The card is a fanless model that's cooled by a heatsink and heatpipe combination, so it operates in perfect silence. Bizarrely though, the card does not have D-Sub or DVI outputs. Only an HDMI port is present, although you get an HDMI to DVI adaptor in the box. Reassuringly, the card is a full-height PCI Express model so it's easily replaceable if it doesn't suit your needs.
Crammed into a housing on the left of the machine's busy innards is a pair of 250GB Seagate Barracuda 7200.9 hard drives in a RAID 0 (striped) configuration. This gives you 500GB of storage space, and faster disk access times than if you were to use a pair of independent 250GB disks.
Multimedia freaks will love the inclusion of a Freeview TV tuner card, but the flagship component in this PC is a Matshita BD-MLT UJ-215S Blu-ray disc drive. This slot-loading device brings several benefits over ordinary DVD drives, most notably its ability to play high-definition Blu-ray movies. When you're not playing movies you can use it to copy up to 25GB of data to an ordinary single-layer Blu-ray Disc (BD) or 50GB to dual-layer BDs.
It's fair to say this puts 4.7GB DVD discs to shame, but it's not a particularly fast drive. It runs at a Blu-ray speed of 1x, but is rather slow when writing to other formats: just 8x for CDs and DVDs. Avid disc burners who've grown accustomed to 52x CD-R drives will be slightly cheesed off about this.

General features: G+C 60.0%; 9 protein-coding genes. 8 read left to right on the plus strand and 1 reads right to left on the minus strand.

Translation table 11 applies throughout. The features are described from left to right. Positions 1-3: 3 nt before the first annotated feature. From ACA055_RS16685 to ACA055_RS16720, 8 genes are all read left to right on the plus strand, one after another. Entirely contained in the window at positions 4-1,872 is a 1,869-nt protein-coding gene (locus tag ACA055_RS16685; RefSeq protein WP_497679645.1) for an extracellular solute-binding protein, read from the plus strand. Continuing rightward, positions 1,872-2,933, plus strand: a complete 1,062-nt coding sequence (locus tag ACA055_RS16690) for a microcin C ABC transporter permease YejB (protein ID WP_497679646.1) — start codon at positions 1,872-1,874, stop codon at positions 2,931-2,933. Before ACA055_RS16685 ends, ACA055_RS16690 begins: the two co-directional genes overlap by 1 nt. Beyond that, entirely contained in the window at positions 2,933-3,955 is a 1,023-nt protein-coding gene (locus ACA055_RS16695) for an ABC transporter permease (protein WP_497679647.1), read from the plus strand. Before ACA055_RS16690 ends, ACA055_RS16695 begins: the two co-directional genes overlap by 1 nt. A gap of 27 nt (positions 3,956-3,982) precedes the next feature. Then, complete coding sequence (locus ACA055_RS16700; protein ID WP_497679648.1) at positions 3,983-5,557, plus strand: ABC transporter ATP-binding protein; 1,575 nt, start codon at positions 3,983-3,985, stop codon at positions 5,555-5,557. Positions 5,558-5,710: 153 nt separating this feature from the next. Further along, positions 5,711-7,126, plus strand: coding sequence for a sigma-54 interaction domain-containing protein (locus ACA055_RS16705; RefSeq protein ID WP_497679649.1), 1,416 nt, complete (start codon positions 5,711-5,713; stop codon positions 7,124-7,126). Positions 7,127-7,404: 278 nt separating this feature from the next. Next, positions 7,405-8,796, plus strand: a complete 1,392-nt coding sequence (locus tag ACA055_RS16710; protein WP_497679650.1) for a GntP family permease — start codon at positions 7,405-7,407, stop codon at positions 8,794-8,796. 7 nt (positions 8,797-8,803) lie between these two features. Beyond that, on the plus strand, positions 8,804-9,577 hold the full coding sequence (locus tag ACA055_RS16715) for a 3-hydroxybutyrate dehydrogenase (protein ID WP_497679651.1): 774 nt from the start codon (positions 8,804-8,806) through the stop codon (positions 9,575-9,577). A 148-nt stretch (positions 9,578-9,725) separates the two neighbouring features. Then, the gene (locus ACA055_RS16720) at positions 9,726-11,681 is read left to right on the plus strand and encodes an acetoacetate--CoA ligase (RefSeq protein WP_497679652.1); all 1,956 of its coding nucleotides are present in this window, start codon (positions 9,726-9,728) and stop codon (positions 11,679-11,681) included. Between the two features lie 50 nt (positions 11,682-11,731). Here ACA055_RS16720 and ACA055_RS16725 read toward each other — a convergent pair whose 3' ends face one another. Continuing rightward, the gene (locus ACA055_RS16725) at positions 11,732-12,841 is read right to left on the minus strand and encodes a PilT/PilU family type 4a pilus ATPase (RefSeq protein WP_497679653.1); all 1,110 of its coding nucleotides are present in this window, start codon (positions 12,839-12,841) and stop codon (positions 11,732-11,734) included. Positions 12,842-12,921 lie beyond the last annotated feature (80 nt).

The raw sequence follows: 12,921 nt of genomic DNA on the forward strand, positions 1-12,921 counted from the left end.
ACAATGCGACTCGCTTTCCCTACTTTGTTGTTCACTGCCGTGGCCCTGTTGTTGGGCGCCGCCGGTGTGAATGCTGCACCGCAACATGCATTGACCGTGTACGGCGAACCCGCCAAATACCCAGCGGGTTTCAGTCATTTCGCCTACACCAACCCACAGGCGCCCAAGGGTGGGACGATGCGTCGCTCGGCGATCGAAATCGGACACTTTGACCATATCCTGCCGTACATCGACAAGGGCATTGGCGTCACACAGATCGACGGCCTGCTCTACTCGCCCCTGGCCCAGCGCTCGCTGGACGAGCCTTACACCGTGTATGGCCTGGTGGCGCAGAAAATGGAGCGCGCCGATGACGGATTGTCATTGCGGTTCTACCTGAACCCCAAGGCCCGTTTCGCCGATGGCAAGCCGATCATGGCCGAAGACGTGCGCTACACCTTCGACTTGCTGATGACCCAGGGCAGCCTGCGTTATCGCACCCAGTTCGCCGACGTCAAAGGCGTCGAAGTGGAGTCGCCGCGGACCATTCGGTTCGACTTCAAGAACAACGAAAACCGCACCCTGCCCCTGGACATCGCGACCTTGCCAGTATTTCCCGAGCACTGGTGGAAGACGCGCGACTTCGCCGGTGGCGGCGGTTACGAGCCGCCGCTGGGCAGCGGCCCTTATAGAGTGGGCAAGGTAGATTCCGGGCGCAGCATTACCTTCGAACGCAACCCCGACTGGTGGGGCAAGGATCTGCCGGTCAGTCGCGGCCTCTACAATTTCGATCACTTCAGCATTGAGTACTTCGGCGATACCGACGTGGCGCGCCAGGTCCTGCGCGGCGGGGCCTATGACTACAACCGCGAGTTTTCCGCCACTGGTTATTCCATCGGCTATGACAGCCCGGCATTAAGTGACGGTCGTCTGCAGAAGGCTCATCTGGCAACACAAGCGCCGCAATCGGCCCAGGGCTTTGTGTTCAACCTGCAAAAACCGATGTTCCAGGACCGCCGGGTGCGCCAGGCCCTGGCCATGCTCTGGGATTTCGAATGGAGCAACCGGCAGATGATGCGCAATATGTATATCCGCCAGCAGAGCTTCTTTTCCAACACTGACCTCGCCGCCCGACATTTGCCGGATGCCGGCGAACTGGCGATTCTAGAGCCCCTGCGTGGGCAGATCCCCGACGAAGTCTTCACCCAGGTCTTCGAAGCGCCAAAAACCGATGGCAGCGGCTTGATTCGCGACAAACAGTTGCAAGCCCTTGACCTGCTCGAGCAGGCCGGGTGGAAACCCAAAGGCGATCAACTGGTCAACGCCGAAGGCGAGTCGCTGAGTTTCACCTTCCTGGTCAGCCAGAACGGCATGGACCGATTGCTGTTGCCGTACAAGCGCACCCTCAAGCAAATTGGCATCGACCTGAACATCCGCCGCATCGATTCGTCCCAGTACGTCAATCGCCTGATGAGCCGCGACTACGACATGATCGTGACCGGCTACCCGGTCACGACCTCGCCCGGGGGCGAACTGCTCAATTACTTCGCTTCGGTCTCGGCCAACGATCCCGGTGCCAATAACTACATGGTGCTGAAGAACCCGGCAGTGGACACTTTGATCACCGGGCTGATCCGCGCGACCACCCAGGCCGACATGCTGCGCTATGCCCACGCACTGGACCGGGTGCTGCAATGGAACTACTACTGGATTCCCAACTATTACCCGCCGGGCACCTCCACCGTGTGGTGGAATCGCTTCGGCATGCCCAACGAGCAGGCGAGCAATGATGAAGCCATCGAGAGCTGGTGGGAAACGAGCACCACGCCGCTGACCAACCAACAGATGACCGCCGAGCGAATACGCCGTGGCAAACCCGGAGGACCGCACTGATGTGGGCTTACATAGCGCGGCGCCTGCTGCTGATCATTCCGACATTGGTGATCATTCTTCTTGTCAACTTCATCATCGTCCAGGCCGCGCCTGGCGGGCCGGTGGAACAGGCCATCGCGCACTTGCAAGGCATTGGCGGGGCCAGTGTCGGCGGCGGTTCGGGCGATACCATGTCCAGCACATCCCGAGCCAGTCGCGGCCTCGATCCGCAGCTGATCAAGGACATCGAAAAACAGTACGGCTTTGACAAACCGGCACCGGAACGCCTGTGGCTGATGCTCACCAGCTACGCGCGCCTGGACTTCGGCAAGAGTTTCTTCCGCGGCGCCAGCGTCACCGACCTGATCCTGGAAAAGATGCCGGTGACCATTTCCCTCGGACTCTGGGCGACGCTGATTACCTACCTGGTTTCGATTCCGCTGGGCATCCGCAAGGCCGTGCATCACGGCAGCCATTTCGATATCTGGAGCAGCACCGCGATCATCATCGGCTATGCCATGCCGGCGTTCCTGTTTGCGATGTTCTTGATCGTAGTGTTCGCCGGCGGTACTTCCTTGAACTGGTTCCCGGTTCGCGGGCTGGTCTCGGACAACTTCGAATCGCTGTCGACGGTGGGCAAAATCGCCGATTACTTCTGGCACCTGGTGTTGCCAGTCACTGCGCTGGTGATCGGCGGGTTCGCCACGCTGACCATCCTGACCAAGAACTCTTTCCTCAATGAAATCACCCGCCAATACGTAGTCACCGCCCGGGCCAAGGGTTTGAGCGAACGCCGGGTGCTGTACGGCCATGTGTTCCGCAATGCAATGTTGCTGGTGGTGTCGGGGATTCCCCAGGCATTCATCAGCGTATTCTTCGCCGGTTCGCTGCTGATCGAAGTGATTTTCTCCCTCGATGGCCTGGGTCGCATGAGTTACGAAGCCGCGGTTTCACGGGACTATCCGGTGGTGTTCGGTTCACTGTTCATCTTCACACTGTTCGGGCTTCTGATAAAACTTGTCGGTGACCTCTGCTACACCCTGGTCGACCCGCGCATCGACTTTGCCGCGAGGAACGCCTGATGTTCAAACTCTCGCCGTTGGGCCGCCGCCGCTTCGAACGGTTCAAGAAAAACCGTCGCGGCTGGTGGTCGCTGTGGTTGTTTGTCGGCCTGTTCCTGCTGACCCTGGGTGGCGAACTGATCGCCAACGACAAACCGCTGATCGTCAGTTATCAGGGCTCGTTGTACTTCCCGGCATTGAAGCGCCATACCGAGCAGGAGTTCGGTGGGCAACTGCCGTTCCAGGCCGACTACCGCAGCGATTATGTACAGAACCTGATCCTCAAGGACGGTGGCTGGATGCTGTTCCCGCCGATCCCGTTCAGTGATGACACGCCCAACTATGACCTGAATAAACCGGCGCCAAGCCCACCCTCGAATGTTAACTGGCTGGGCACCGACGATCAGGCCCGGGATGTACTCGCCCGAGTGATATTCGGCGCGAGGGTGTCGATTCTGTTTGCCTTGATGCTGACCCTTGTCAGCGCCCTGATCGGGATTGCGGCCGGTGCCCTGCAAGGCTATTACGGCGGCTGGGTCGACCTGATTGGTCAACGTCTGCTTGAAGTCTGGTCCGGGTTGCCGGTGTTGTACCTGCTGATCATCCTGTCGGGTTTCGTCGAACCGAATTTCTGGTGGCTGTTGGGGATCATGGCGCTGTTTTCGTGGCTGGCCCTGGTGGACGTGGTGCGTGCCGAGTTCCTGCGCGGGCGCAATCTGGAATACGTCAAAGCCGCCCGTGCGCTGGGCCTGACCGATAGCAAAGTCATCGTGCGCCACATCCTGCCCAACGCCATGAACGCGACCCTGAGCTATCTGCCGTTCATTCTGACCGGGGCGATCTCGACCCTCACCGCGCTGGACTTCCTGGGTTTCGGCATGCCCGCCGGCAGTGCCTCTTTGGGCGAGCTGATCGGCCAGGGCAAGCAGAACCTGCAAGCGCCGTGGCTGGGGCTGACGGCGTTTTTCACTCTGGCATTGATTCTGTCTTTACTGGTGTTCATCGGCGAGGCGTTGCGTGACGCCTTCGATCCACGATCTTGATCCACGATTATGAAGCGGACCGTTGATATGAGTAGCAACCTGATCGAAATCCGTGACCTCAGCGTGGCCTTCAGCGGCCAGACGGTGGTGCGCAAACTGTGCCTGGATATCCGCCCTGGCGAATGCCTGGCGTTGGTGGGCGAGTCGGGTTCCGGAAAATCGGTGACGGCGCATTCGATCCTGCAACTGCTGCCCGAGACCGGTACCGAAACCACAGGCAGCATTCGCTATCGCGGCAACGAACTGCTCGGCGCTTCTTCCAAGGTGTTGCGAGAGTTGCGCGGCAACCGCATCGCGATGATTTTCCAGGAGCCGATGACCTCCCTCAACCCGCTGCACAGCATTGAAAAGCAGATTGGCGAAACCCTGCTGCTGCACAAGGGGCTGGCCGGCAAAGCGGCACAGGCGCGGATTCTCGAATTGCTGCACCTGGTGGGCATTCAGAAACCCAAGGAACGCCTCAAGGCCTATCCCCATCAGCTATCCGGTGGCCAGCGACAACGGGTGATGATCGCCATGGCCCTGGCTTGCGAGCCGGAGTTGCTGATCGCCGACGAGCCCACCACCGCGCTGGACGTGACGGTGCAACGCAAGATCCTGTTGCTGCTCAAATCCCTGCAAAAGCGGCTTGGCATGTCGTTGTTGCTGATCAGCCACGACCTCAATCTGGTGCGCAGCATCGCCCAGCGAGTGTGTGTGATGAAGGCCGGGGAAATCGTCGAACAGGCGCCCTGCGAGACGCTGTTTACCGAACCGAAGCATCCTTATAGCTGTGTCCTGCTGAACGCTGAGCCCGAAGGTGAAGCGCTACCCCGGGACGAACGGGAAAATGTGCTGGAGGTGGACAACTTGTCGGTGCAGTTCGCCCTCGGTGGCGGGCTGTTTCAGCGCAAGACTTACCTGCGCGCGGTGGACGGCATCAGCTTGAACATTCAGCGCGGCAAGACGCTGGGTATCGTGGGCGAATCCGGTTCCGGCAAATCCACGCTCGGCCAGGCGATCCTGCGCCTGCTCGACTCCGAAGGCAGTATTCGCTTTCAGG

Sony sent us Blu-ray copies of Tears of the Sun and Tim Burton's Corpse Bride to help us put the VGX-XL202 through its paces, but if you buy the VGX-XL202 between now and 1 January 2007, you can claim six free Blu-ray movies of your own, plus a blank BD as part of a special offer.
Don't try playing your Blu-ray flicks through Windows Media Center though -- it doesn't have the foggiest idea what to do with them, telling us in no uncertain terms that there was no disc inserted. You'll need to use the accompanying Intervideo WinDVD BD 5.0 software. There's nothing intrinsically wrong with this but it's a pain having to swap between multimedia applications -- especially as Media Center was designed to negate this hassle. As a result you won't be able to use the Media Center remote to control Blu-ray playback -- you'll need to use the wireless keyboard.
As with most Vaios you get a fairly healthy software package, including Adobe Premier Elements 2.0, DVgate Plus 2.2, Photoshop Elements 4.0 and BD Discrecorder for Vaio to name a few.
The VGX-XL202 provides effective all-round performance. Its Core 2 Duo E6400 CPU has two processing cores each running at 2.13GHz, which gives it enough processing power to throw most Windows applications around like a rag doll. It's fine for all everyday office productivity or multimedia tasks, but you may want to upgrade it with an extra 1GB of RAM if you plan to do any heavy image editing.
3D performance wasn't bad -- it ran F.E.A.R. at 33fps and scored 2,922 in 3DMark 2006, which is a respectable total for a fanless, completely silent graphics card. By comparison, the fan-cooled GeForce 7600 GT in the Vaio RC204 scored 3,535.
Edited by Mary Lojkine
Additional editing by Kate Macefield